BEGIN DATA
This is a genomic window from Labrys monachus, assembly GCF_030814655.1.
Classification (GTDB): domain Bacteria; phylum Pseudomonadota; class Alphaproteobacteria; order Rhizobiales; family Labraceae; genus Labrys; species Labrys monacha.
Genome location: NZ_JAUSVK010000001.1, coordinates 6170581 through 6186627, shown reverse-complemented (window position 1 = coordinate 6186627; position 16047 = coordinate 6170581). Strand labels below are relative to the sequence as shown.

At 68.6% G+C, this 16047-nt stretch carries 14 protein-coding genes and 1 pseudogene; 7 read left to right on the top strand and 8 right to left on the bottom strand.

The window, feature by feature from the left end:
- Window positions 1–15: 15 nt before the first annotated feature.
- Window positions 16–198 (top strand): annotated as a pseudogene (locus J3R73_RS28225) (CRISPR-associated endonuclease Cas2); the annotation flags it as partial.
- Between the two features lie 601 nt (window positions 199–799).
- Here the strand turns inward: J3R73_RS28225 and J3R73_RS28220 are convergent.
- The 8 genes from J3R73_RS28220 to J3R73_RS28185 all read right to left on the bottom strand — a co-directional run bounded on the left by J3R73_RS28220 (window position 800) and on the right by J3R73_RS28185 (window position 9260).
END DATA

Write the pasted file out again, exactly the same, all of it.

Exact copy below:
This is a genomic window from Labrys monachus, assembly GCF_030814655.1.
Classification (GTDB): domain Bacteria; phylum Pseudomonadota; class Alphaproteobacteria; order Rhizobiales; family Labraceae; genus Labrys; species Labrys monacha.
Genome location: NZ_JAUSVK010000001.1, coordinates 6170581 through 6186627, shown reverse-complemented (window position 1 = coordinate 6186627; position 16047 = coordinate 6170581). Strand labels below are relative to the sequence as shown.

At 68.6% G+C, this 16047-nt stretch carries 14 protein-coding genes and 1 pseudogene; 7 read left to right on the top strand and 8 right to left on the bottom strand.

The window, feature by feature from the left end:
- Window positions 1–15: 15 nt before the first annotated feature.
- Window positions 16–198 (top strand): annotated as a pseudogene (locus J3R73_RS28225) (CRISPR-associated endonuclease Cas2); the annotation flags it as partial.
- Between the two features lie 601 nt (window positions 199–799).
- Here the strand turns inward: J3R73_RS28225 and J3R73_RS28220 are convergent.
- The 8 genes from J3R73_RS28220 to J3R73_RS28185 all read right to left on the bottom strand — a co-directional run bounded on the left by J3R73_RS28220 (window position 800) and on the right by J3R73_RS28185 (window position 9260).